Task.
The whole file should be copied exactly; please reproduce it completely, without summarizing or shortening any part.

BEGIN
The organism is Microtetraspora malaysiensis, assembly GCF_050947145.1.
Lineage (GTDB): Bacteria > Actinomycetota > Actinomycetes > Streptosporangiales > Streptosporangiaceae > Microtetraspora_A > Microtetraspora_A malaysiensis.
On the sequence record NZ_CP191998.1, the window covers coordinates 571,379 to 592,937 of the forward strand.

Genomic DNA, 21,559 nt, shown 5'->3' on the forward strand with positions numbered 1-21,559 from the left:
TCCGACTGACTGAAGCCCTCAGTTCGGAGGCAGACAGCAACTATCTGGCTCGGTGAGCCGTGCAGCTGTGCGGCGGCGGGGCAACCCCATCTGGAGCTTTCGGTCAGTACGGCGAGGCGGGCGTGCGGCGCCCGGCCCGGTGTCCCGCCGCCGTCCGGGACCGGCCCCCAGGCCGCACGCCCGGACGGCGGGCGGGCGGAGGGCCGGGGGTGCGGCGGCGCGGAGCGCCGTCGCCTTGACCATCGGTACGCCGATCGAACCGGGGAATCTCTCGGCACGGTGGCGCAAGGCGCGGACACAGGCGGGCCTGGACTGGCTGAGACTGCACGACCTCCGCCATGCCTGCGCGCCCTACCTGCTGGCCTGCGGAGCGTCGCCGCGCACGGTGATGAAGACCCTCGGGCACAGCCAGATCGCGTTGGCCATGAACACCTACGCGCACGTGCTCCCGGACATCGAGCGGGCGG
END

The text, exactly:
The organism is Microtetraspora malaysiensis, assembly GCF_050947145.1.
Lineage (GTDB): Bacteria > Actinomycetota > Actinomycetes > Streptosporangiales > Streptosporangiaceae > Microtetraspora_A > Microtetraspora_A malaysiensis.
On the sequence record NZ_CP191998.1, the window covers coordinates 571,379 to 592,937 of the forward strand.

Genomic DNA, 21,559 nt, shown 5'->3' on the forward strand with positions numbered 1-21,559 from the left:
TCCGACTGACTGAAGCCCTCAGTTCGGAGGCAGACAGCAACTATCTGGCTCGGTGAGCCGTGCAGCTGTGCGGCGGCGGGGCAACCCCATCTGGAGCTTTCGGTCAGTACGGCGAGGCGGGCGTGCGGCGCCCGGCCCGGTGTCCCGCCGCCGTCCGGGACCGGCCCCCAGGCCGCACGCCCGGACGGCGGGCGGGCGGAGGGCCGGGGGTGCGGCGGCGCGGAGCGCCGTCGCCTTGACCATCGGTACGCCGATCGAACCGGGGAATCTCTCGGCACGGTGGCGCAAGGCGCGGACACAGGCGGGCCTGGACTGGCTGAGACTGCACGACCTCCGCCATGCCTGCGCGCCCTACCTGCTGGCCTGCGGAGCGTCGCCGCGCACGGTGATGAAGACCCTCGGGCACAGCCAGATCGCGTTGGCCATGAACACCTACGCGCACGTGCTCCCGGACATCGAGCGGGCGG